GOOD MORNING! What would it take for the Almighty to forgive your transgressions? Wednesday, September 8th begins Rosh Hashana -and ten days later, Friday evening September 17th is Yom Kippur, the Day of Atonement. It is probably a topic all of us should be thinking about!
The Torah teaches us that the Almighty forgives us when we do Teshuva - repentance. How do we do that? 1) We recognize that we have made a mistake. 2) We deeply regret our mistake. 3) We rectify the mistake where possible (i.e., returning the stolen item and asking for forgiveness). 4) We undertake a plan to avoid the transgression in the future. 5) We verbally ask the Almighty to forgive us.
However, there is more. Rabbi Abraham Twerski teaches us in Twerski on Spirituality, "Halachah (Torah Law) requires that a person should forgive anyone who offers an apology for his behavior (Orach Chaim 606:3). The mussar works (Torah instructions on building character and ethics) add that we should forgive anyone who has offended us even if he does not offer an apology, and quotes the Talmud which states that if a person forgives others, he will merit forgiveness for his sins (T.B. Yoma 23a).
"The Baal Shem Tov interprets the verse 'God is your shadow' (Psalms 121:4) to mean that just as the shadow mimics a person's moves, so does God conduct Himself toward us according to the way we behave toward others. Hence, if we overlook misdeeds others have done to us, God will overlook our misdeeds.
"Halachah states that Divine forgiveness is effective only for those who believe that God forgives, but that if someone says, 'Of what purpose is Yom Kippur? My sins will never be forgiven anyway,' then he is indeed not forgiven. We must have faith in Divine forgiveness, for the prophet says, 'I have erased your sins like a fog that has dispersed' (Isaiah 44:22). Just as there is no residue of the fog, so there is no residue of a sin that has been forgiven, and we must be accepting of this."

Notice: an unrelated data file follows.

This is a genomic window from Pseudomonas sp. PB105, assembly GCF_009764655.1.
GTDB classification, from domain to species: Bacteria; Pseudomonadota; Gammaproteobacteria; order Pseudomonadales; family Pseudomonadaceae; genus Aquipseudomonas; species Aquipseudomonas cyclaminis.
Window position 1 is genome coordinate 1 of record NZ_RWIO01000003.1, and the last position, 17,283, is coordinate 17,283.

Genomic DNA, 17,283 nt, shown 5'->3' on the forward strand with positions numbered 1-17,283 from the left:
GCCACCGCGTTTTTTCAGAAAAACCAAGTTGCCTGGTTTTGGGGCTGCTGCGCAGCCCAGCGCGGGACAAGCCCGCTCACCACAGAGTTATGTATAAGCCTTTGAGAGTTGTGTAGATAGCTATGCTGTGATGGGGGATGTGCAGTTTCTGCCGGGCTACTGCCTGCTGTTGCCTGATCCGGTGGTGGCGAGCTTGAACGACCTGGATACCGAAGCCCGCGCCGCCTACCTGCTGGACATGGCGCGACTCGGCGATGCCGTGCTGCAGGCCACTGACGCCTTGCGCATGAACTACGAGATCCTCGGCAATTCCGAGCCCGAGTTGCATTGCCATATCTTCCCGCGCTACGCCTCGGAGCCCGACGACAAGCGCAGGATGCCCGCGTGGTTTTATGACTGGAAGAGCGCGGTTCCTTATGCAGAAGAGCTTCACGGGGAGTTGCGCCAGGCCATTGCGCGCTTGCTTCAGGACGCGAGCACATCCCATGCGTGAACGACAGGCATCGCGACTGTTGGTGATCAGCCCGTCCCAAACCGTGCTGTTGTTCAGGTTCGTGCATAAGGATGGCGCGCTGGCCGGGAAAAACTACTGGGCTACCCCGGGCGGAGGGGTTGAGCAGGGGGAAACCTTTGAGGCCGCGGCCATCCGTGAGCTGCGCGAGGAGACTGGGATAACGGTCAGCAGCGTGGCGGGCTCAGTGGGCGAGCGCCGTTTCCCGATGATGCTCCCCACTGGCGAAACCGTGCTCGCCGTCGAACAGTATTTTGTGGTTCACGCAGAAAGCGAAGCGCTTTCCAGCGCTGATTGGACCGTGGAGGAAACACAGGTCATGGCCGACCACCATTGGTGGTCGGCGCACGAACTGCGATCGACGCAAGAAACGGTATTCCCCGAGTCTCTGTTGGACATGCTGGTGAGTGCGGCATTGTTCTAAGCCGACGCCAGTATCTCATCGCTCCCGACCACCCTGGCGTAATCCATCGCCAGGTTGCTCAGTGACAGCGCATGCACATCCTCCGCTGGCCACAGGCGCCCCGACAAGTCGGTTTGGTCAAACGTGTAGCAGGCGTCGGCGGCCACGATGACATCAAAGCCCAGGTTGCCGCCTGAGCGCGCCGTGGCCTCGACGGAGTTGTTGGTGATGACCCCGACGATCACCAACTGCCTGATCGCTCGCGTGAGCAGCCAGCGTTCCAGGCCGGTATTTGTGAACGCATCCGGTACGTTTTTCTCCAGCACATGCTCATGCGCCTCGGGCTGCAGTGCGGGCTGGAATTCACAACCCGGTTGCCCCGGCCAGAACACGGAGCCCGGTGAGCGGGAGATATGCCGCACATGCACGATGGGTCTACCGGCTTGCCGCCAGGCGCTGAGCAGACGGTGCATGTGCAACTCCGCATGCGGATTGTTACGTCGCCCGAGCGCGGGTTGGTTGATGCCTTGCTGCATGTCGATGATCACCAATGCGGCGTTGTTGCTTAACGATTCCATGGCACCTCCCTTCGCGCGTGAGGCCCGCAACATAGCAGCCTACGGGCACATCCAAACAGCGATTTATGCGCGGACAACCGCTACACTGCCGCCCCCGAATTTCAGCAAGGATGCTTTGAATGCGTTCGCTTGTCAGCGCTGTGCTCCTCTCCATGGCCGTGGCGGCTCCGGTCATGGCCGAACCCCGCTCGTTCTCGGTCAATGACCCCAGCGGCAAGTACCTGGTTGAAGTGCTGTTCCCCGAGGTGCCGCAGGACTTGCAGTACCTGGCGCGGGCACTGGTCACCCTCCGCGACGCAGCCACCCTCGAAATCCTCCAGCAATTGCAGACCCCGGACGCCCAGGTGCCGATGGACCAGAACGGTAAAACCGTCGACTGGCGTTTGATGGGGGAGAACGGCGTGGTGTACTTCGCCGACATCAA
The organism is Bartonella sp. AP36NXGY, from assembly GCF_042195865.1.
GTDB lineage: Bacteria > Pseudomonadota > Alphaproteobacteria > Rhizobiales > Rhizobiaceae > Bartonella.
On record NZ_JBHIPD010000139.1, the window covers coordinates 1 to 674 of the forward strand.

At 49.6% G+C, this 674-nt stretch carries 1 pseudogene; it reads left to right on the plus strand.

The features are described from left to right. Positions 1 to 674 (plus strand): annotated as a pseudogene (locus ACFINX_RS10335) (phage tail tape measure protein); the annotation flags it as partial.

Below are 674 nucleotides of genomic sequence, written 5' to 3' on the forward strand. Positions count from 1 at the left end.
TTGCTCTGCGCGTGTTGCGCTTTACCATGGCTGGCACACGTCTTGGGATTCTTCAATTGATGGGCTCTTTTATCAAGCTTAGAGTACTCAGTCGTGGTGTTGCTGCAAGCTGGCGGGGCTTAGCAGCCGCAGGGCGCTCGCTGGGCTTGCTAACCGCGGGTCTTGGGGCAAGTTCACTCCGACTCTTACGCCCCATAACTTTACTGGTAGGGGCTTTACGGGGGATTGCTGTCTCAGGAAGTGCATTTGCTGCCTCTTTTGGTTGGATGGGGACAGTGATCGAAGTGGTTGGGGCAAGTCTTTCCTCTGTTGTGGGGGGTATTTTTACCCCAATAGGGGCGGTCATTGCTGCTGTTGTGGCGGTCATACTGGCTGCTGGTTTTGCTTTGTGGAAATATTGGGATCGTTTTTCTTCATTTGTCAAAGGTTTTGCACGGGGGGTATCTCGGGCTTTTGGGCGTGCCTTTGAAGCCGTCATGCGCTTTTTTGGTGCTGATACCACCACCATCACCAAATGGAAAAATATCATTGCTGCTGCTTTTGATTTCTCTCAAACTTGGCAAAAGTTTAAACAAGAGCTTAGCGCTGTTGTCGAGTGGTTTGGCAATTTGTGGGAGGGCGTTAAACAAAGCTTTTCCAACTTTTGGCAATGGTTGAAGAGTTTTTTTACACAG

Rabbi Twerski shares additional insights into forgiveness: "It is inconceivable that animals can forgive. Quite the contrary, legend has it that elephants never forget, and animals of higher intelligence seem to have excellent memories. Dogs will avoid someone who has hurt them in the past, and if sufficiently secure, may attack him. The capacity to forgive an offense is clearly a human feature.
"Spirituality can be attained by observance of Torah, the moral-ethical as well as the other mitzvos (commandments). The Torah prohibits you from taking revenge against someone who has offended you (Leviticus 19:18). It goes even one step further, in that if someone who offended you in the past now asks a favor of you, not only may you not take revenge by refusing him, but it is also forbidden to say, 'Yes, I will do it for you even though you do not deserve it, after the way you treated me. I am not like you.' You must do the favor without referring to his offense against you in the past.
"Inasmuch as one cannot act out a grudge in any way, what point is there in hanging onto the resentments? The person who offended you is not going to be affected in any way by your resentments against him, since you cannot act upon them.